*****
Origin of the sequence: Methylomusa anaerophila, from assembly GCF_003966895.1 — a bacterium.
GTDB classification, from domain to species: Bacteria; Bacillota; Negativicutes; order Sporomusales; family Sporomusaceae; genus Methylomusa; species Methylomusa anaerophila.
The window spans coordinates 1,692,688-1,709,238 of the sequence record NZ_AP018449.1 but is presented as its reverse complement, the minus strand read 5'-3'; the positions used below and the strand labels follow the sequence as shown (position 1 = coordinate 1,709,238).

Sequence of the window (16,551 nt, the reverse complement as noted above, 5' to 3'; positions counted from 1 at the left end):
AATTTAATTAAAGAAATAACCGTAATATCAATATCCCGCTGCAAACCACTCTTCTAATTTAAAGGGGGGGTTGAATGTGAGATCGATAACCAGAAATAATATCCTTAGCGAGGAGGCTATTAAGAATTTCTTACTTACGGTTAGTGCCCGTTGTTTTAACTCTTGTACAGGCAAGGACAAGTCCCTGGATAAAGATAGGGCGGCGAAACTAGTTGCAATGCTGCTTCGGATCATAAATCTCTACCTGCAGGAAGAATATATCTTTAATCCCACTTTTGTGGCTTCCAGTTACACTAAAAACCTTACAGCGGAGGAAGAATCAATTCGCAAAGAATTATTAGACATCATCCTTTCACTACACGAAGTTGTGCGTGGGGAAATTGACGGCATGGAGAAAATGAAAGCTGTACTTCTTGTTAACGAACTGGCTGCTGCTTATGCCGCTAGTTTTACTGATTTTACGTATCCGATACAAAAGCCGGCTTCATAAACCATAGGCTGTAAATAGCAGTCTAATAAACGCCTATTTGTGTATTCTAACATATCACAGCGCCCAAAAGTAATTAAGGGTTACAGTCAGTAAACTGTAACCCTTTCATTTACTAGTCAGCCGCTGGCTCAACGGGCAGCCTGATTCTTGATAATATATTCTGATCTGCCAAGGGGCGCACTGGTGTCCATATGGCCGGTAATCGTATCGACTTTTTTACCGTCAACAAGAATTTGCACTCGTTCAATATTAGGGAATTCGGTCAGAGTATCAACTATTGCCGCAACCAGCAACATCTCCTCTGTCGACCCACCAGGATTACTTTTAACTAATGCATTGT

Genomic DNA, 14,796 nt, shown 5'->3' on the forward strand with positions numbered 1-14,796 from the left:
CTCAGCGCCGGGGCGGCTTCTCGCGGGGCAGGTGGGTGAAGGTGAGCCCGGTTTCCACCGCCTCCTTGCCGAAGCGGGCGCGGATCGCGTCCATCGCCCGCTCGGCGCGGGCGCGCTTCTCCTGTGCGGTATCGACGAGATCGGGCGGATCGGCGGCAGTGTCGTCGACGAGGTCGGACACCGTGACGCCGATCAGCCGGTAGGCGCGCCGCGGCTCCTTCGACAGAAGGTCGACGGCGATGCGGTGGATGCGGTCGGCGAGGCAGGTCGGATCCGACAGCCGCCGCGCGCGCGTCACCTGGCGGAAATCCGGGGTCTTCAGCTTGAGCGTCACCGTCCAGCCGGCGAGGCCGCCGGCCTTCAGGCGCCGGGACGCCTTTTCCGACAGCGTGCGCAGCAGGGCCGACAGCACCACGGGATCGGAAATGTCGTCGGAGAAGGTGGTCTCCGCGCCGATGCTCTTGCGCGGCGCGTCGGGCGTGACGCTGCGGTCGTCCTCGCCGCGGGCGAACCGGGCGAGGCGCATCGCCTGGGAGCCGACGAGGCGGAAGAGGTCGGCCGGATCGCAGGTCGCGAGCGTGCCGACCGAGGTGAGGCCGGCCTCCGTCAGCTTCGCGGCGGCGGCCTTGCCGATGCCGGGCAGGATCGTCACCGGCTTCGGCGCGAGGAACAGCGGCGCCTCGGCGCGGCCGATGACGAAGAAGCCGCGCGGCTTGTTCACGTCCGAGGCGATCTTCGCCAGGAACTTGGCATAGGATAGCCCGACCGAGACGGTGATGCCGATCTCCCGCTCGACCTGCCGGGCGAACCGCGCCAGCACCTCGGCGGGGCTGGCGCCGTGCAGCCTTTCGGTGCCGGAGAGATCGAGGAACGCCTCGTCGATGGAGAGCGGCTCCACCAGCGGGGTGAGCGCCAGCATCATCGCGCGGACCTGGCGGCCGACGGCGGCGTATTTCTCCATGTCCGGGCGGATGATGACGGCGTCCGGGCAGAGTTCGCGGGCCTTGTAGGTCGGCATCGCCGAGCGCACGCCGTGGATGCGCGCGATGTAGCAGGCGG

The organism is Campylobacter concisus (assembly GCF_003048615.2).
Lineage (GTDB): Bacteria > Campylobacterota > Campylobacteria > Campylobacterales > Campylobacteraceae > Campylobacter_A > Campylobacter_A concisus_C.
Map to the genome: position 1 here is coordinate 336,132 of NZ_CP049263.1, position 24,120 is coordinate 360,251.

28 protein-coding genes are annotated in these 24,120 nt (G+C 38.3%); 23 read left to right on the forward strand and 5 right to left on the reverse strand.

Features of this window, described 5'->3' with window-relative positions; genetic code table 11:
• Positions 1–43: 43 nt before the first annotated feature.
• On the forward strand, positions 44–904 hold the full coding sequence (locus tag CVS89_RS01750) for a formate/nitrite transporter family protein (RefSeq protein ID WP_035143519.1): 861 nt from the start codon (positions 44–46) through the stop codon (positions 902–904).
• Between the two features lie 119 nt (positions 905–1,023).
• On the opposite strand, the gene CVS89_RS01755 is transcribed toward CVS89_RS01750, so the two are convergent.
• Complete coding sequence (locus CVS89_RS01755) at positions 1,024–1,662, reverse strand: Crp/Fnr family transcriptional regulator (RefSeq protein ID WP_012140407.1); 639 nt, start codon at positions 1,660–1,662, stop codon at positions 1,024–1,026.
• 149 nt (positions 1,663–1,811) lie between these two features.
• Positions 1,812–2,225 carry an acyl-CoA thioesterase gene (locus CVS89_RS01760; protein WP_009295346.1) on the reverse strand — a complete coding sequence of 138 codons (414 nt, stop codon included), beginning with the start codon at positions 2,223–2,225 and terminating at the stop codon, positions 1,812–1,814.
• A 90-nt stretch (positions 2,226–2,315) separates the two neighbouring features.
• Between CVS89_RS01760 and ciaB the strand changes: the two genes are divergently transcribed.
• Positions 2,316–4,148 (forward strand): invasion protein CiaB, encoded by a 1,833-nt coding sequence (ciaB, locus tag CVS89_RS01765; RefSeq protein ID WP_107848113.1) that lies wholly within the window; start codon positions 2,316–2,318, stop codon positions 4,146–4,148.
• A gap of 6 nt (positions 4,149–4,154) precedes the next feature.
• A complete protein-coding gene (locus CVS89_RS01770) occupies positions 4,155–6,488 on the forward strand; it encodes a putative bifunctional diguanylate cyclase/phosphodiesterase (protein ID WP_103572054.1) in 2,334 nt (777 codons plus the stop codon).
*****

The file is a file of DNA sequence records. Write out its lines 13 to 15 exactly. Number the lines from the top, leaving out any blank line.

• Positions 1–43: 43 nt before the first annotated feature.
• On the forward strand, positions 44–904 hold the full coding sequence (locus tag CVS89_RS01750) for a formate/nitrite transporter family protein (RefSeq protein ID WP_035143519.1): 861 nt from the start codon (positions 44–46) through the stop codon (positions 902–904).
• Between the two features lie 119 nt (positions 905–1,023).